Oh the times, they are a-changin'...in the NBA, that is. The 2012-13 campaign looks to be loaded with young up-and-coming players ready to take that next step into the upper stratosphere of basketball talents.
The 2012 NBA All-Star Game in Orlando saw six such debutantes—Andrew Bynum, Marc Gasol and LaMarcus Aldridge for the West, and Luol Deng, Andre Iguodala and Roy Hibbert for the East—announce themselves among the league's elite.
The 2013 edition in Houston figures to be a similarly refreshing affair, and not just because Jeremy Lin is all but guaranteed to represent the host Rockets, health permitting of course. A new fleet of stars is poised to join Linsanity for the festivities.
Here are the most likely such candidates at each position.
With so many great young'uns playing the point these days, I couldn't limit myself to recognizing just one.
John Wall should make a significant leap in Year 3 now that the Washington Wizards have replaced their cast of knuckleheads with straight-and-narrow veterans. And folks in the Great White North will be looking forward to Ricky Rubio's return to the Minnesota Timberwolves' lineup following his recovery from a torn ACL.
But the biggest jumps by floor generals figure to take place in Rock City and the Rocky Mountains.
Kyrie Irving nearly cracked the Eastern Conference squad at the 2012 All-Star Game as a rookie and should have little trouble doing so as a sophomore stud for the Cleveland Cavaliers.
Irving took home Rookie of the Year honors after averaging 18.5 points (on 46.3 percent shooting from the field and 39.9 percent from three), 3.7 rebounds and 5.4 assists, all while making opposing defenses look silly with his ridiculous handles.
The 20-year-old wunderkind out of Duke drew plenty of praise for his play with the US Select Team at Team USA's pre-Olympic training camp in Las Vegas last month before breaking his hand during a Summer League practice.
Assuming he's fit to start the season, Irving should register an even stronger reading on the point-guard seismograph, if not leap into the elite entirely.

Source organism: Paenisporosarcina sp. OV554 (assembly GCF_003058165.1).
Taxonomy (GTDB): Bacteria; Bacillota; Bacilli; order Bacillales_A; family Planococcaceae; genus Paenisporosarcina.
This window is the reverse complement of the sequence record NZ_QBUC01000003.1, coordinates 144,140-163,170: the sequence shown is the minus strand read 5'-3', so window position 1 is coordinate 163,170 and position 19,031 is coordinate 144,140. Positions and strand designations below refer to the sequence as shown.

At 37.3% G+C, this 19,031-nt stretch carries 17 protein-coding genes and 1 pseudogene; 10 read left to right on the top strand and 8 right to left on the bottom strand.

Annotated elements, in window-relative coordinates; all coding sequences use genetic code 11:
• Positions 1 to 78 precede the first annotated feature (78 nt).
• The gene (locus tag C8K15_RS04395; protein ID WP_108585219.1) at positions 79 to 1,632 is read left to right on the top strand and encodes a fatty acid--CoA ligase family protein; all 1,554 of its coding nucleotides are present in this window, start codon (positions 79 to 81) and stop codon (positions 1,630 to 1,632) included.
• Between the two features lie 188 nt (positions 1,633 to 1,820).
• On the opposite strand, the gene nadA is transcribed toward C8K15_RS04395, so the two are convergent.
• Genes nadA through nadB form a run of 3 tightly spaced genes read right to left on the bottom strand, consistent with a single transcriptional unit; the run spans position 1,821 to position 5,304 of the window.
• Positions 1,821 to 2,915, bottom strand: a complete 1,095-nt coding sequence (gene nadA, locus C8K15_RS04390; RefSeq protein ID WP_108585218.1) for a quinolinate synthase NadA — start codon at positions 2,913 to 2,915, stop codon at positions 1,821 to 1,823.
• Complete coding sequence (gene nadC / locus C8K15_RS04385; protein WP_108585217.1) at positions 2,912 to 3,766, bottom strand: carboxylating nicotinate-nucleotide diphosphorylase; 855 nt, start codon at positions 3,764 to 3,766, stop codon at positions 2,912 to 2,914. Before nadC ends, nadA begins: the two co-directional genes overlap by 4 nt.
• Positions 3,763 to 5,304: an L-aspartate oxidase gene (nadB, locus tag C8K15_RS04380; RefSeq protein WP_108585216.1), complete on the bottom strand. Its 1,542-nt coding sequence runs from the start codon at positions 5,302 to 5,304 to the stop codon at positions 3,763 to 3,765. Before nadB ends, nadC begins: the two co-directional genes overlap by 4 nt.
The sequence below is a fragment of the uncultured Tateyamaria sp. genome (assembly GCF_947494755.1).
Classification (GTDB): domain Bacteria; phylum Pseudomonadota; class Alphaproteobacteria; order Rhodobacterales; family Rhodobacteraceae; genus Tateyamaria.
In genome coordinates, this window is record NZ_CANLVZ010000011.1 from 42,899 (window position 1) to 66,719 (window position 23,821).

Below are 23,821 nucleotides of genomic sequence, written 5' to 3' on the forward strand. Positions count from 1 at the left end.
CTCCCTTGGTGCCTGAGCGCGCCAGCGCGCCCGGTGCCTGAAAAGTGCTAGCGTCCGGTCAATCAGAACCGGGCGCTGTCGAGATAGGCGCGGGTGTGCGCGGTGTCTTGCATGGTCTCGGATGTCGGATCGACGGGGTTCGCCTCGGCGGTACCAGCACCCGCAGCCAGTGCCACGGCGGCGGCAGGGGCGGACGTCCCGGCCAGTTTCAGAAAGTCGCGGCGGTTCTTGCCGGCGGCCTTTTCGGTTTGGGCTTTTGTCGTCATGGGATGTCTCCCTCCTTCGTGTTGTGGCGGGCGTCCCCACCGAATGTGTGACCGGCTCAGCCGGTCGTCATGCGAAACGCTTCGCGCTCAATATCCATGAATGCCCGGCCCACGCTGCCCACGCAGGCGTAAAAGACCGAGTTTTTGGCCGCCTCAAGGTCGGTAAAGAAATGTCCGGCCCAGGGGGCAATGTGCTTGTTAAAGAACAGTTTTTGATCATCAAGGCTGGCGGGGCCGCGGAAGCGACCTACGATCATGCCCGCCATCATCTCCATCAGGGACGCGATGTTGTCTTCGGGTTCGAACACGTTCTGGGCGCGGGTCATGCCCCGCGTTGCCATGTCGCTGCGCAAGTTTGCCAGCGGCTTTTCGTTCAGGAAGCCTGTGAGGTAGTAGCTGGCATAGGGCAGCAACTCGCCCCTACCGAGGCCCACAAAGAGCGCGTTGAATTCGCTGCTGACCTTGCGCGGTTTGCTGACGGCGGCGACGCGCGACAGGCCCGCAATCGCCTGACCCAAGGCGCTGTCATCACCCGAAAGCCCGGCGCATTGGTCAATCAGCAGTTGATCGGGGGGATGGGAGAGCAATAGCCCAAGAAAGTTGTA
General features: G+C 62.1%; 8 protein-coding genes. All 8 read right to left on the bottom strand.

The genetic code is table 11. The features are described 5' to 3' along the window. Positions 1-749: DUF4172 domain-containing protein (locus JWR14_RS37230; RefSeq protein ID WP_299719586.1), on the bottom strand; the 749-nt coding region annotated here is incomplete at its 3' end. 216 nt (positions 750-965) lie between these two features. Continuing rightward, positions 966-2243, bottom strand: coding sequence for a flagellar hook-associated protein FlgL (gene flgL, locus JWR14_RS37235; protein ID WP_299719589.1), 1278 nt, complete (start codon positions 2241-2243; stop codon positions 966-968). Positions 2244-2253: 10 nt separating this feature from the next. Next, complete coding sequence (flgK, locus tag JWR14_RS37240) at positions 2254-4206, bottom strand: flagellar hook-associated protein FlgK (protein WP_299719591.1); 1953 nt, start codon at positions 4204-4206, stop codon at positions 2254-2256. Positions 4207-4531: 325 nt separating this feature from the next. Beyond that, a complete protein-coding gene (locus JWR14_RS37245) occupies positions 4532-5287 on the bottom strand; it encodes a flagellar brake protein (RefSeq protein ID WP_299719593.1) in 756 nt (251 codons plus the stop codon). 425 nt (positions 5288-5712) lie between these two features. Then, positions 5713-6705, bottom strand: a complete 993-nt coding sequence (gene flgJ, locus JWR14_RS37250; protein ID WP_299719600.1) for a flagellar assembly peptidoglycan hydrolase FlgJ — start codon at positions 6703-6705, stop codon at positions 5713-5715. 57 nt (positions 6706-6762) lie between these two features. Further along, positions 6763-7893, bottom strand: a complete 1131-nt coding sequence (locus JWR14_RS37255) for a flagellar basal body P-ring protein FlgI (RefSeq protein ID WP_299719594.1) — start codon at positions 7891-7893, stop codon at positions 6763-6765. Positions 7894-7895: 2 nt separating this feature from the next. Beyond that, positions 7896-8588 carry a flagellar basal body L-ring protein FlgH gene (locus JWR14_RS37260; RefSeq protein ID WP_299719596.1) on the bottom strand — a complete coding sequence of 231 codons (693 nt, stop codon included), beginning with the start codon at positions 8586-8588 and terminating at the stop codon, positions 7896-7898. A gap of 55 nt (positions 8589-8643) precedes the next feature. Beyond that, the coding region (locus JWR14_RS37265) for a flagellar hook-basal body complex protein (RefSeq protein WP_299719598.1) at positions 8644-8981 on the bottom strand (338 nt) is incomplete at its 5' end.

That being said, Irving won't likely make much national news, if only because he'll be playing for a Cavs team still on the mend from LeBron James' "Decision."
Ty Lawson, on the other hand, will have every opportunity to shine on national TV now that his Denver Nuggets are a threat in the Western Conference. In his third NBA season (and first as a full-time starter), Lawson poured in 16.4 points, 3.7 rebounds and 6.6 assists, and nearly led the Nuggets to a first-round upset of the since-revamped Los Angeles Lakers.
The addition of Andre Iguodala and the reintroduction of Wilson Chandler on the wings should make Denver that much more lethal in transition.
And, in turn, render Lawson—a blur and a bowling ball rolled into one—a force to be reckoned with.
The choice of shooting guard would've been a toss-up, too, if not for the fact that James Harden established himself as a star both on and off the court last season.
And Eric Gordon is all but guaranteed a starting job with the New Orleans Hornets, while Harden will likely have to settle back into his role as sixth man supreme with the Oklahoma City Thunder.
One could argue that EJ's breakout season came in 2010-11, when he averaged 22.3 points, 2.9 rebounds and 4.4 assists with the Los Angeles Clippers. And, as such, that he doesn't belong in this discussion.
But Gordon's talents remain somewhat unappreciated, if only because he missed 26 games (and played for the Clippers) that year, and missed all but nine games with the Hornets during the lockout-shortened campaign.
As was the case in LA, Gordon will have an opportunity to strut his stuff with an exciting, young squad in New Orleans, this time with viewers tuning in to see rookies Anthony Davis and Austin Rivers. The Hornets will certainly expect him to do so, assuming he can stay healthy, after retaining him by way of a four-year, $58 million deal in restricted free agency.